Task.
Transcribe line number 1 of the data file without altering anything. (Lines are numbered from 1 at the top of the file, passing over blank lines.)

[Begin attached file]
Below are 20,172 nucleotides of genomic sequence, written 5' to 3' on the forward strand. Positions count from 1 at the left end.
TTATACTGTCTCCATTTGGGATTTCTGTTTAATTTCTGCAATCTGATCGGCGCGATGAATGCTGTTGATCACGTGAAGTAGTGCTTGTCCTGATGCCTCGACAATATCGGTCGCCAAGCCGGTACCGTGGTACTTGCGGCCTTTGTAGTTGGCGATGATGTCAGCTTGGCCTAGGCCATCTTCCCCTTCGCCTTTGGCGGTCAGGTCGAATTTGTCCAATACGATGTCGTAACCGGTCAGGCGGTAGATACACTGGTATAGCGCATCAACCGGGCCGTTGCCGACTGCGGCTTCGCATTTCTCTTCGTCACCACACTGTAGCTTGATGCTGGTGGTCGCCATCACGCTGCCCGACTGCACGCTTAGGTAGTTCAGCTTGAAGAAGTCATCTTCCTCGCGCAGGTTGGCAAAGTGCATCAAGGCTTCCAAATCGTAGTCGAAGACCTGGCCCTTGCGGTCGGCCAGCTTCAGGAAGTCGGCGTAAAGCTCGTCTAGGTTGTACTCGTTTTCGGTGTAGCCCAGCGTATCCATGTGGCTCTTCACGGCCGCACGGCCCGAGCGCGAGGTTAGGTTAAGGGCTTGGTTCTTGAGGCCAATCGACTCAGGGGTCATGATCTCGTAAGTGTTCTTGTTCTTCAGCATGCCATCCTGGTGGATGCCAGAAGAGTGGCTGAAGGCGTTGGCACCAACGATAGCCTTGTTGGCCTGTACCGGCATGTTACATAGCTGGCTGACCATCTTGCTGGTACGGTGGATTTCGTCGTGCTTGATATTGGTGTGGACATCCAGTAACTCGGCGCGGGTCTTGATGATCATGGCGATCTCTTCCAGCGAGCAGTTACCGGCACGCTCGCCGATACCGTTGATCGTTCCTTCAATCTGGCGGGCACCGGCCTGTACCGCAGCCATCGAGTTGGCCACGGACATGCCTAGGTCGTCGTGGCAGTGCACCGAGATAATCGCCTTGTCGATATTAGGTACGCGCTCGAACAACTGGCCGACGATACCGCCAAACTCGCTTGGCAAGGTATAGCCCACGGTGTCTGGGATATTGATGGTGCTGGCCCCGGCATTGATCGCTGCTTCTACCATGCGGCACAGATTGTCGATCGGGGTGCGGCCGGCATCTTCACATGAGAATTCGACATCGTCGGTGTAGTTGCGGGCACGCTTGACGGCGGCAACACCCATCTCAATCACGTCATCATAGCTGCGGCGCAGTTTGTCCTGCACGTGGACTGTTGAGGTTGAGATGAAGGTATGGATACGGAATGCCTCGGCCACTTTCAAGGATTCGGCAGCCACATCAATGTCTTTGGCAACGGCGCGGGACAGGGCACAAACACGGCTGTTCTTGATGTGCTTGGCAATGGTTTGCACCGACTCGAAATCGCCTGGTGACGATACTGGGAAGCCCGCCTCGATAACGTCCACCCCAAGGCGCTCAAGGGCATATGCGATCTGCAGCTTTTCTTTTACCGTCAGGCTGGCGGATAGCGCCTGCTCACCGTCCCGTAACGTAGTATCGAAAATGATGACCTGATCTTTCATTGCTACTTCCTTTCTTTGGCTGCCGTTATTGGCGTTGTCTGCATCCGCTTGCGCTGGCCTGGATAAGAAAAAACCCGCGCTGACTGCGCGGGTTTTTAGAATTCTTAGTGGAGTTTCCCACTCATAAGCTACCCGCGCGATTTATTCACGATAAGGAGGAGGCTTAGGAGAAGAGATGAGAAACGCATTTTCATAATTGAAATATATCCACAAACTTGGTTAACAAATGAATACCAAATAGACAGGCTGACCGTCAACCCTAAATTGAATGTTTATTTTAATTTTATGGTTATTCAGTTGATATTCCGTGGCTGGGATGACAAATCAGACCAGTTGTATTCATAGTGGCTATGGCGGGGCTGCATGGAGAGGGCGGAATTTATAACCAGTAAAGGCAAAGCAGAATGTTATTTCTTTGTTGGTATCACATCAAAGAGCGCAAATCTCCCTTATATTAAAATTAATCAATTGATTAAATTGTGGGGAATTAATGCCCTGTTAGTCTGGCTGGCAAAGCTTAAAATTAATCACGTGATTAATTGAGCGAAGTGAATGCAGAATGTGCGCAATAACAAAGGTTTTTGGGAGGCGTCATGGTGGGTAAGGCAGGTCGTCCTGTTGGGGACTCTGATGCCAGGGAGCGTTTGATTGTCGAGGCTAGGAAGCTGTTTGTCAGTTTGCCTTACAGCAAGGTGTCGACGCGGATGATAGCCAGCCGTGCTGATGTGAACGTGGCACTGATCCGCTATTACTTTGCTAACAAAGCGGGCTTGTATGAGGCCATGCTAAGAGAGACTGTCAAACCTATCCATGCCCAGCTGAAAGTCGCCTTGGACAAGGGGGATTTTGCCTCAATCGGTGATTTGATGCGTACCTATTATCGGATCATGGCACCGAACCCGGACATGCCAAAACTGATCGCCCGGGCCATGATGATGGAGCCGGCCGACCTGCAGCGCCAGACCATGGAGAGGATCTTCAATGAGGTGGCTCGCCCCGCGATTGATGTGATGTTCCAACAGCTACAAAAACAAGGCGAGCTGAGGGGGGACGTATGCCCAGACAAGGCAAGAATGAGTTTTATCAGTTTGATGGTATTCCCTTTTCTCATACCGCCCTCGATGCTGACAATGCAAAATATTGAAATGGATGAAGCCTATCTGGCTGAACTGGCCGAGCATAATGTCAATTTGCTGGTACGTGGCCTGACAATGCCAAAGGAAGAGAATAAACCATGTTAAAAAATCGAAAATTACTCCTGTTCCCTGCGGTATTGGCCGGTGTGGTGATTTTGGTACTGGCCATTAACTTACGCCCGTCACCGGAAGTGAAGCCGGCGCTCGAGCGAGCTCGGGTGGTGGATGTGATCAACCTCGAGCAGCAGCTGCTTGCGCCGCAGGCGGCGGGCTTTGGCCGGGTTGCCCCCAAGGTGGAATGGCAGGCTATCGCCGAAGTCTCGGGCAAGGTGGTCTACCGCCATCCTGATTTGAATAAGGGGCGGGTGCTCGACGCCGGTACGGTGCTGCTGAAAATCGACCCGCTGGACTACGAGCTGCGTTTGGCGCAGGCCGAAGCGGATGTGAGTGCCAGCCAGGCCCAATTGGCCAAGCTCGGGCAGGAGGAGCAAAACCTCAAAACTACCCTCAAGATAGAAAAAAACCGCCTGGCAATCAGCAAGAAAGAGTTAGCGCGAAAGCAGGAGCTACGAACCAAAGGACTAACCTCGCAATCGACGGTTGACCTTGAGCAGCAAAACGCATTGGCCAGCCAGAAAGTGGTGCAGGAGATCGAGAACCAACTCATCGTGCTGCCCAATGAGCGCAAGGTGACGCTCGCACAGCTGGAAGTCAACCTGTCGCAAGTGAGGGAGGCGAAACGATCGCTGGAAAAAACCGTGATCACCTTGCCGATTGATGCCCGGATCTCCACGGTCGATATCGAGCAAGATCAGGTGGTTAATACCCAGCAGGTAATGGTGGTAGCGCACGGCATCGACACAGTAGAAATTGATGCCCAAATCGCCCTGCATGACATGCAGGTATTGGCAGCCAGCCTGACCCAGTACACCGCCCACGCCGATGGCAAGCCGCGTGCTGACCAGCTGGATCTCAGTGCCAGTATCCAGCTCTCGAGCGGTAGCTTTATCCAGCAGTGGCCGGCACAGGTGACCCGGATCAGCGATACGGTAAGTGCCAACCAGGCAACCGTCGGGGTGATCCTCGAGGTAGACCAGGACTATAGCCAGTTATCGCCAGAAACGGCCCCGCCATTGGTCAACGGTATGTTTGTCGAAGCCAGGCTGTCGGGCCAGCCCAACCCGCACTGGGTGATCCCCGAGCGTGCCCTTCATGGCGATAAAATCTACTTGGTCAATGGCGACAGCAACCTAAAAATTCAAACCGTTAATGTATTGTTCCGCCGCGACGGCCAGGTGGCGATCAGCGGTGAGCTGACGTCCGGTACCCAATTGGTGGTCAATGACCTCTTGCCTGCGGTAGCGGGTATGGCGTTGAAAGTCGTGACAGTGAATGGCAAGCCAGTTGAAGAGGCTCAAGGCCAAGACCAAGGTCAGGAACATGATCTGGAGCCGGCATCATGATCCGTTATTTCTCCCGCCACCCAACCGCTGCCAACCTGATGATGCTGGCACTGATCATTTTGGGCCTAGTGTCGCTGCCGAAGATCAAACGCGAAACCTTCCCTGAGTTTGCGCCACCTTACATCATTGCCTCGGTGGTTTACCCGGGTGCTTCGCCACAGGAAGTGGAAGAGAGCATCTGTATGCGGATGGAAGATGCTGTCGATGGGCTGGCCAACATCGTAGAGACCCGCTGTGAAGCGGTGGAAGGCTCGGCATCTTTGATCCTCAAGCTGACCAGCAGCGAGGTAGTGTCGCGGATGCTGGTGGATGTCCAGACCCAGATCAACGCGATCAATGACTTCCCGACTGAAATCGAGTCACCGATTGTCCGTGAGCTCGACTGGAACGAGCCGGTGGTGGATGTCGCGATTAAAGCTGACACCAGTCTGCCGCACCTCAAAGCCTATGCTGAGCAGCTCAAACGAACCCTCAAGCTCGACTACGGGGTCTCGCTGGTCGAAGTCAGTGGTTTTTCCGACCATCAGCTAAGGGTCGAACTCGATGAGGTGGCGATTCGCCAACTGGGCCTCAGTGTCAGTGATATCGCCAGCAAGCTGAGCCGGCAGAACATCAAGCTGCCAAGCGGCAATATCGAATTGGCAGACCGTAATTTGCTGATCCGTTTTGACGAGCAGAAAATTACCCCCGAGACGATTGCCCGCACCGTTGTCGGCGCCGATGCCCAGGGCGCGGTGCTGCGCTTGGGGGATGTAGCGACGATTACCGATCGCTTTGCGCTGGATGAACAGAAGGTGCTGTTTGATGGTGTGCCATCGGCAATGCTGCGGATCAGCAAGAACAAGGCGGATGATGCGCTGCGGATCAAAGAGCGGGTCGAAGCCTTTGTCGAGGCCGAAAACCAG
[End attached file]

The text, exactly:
Below are 20,172 nucleotides of genomic sequence, written 5' to 3' on the forward strand. Positions count from 1 at the left end.